For some reason, in this country, it is promoted, albeit subtly, that women should aspire to date and then ultimately marry the powerful among us. Well, who is that exactly? Starting in high school, the cool kids are often the kids who are the most successful on the playing field or whose parents have the most money and thus the most toys. I probably need to back up...it starts even earlier than that. Probably as early as 4th grade, it is cheered when the athletic boys begin to emerge and, amazingly enough, the 4th grade girls start to notice. Those kids who were fortunate enough to be born into affluent families are also starting to be more attractive than the kids whose families may struggle for material things, and the epic battle has begun.
There is nothing new about the jockeying for position to win the prettiest girl or the most powerful boy, but what needs to be new is an awareness of how that battle is playing out. We have two girls and one boy in our house, and I am fiercely protective of their hearts. I, of course, hope that they can achieve some modicum of success and that we'll be blessed with a number of grandchildren, but of even greater importance to me, is how well they will guard their hearts and how relationships will be valued more than material possessions or power. The allure is undoubtedly impressive, and it will never ultimately be my choice, but the track record of powerful men is not a good one, and I hope my kids at least pay attention to that.
When I arrived on my college campus, as a freshman, I was warned about two things to avoid: that strange-smelling hall in one of the dorms and the hockey players. There was no in-depth discussion as to why those two things should be avoided, but I felt confident that the advice was well-intentioned. Looking back on it now, I think the strange-smelling hall was a no-brainer, but the hockey player warning took some observation to understand. The primary sport at our school was hockey, and the young men who played on that team had the most "power". There were throngs of girls who followed the players everywhere and several could be seen waiting for them outside the locker room, or the dorm rooms or parties. The players acted as though they had earned this attention, and had little regard for the emotional drama that often followed their trysts.
It is no wonder that it took my husband five requests before I would accompany him on a date. He was a hockey player, but he was unlike the "typical hockey player", and when my friends were able to convince me of that, I accepted his invitation. He was not, and still is not, the typical hockey player. He had achieved a level of success, but he also suffered some humility that likely changed his status of "power". I lucked out, but some of the girls who dated and even married several of the other sports stars from their schools were not as lucky. There have been a number of hearts broken and families shattered, and I truly fear the damage is not completely done.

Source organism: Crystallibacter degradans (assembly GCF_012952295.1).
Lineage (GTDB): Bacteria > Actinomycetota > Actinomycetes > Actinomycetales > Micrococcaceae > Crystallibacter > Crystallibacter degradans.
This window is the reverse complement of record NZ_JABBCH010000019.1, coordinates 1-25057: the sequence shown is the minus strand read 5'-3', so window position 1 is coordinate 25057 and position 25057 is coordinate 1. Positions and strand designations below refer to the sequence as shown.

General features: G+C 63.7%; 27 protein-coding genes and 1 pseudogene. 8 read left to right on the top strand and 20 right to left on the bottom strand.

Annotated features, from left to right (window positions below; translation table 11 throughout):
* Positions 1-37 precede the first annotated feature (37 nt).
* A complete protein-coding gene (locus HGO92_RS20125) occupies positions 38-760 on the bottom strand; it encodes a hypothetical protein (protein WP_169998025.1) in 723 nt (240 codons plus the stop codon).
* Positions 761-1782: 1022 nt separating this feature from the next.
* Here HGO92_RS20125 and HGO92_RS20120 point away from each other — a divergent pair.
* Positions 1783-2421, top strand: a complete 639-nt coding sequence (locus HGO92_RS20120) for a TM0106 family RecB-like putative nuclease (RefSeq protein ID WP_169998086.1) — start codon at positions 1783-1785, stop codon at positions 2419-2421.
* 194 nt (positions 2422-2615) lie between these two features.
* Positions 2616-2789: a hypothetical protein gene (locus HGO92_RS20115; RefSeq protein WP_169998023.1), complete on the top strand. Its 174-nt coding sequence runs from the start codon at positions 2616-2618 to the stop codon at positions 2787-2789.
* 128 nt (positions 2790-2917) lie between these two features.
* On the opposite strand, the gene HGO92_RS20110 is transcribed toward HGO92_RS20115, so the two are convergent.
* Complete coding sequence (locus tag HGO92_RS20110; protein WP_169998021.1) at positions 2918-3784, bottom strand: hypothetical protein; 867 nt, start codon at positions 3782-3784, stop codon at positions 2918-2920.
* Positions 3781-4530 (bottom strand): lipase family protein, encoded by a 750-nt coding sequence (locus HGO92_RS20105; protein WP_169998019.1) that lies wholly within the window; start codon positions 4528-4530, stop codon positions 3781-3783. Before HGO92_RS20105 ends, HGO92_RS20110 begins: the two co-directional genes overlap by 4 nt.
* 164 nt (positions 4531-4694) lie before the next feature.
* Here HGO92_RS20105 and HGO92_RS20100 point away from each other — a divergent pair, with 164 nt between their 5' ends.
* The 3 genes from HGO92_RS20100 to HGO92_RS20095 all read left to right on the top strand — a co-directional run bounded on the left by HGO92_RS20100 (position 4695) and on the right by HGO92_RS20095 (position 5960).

There are some men, who very possibly through no fault of their own, should never be allowed to marry. Those men are often highly successful athletes, movie or music superstars, or high profile politicians. Their relationship woes are sometimes more newsworthy than the achievements of these men, and the list is long and unfortunately, growing. On a quick hunt on the internet I was able to compile a short, but impressive list of those "powerful" men who are still incredibly powerful, but who have spent more energy on career and fame than on their marital relationships.
Tiger Woods, Michael Jordan, Lance Armstrong, John Elway, Brad Pitt, Tom Hanks, Donald Trump and Bill Clinton have either all strayed from their marital vows or divorced. What this does to the fabric of marriage is irreversible. Young boys aspire to be like these famous men, and the more prevalent infidelity is the more acceptable it will become and the importance of guarding a relationship takes a backseat to power and prestige. There are all sorts of levels of power, and many of the traits found in these superstars can be found in much less important men, but who have a level of power in their own right.
Red flags for women looking to marry the men they adore:
If he thinks of himself as a deserving superstar.
If he has not had a "humbling" experience.
If life has come easily for him and success followed.
If he believes others should work for him and he has
put in all the work he'll ever need.
If he is the "best" looking guy in his group of friends.
If he has ever cheated when he was supposedly dating someone.
If he enjoys the party scene much more than intimate conversation.
If he is from a broken home and keeps a distance from family.
Traits of Mr. Right...even if he doesn't have everything:
If he feels a strong connection to his family...especially his
If he is a hard-worker who takes pride in his work.
If he has some humility and can admit his weaknesses.
If he helps to promote the worth of the girls he dates.
If he is average-looking and cares about his overall health.
If he is willing to sacrifice for others around him.
If he will engage in deep conversations about "real" topics.
If he has lifelong friends who still keep in touch with him.
I could never make an argument that the famous Mr. Wrongs were without any Mr. Right traits, because in all likelihood they had some of the characteristics that would convince someone to marry him. My point is simply that to marry for power or popularity is possibly an incredibly slippery slope. If he has adoring fans, and is often in the spotlight, the quiet night at home with a wife and a small child or two, will never fully satisfy his needs.
This list has been compiled as the longterm goals I have for the children in my house. I cannot fully form the intentions of their hearts, but I can point out the pitfalls and minefields that, I guess thankfully, are in the daily news and an unfortunate thread of modern life.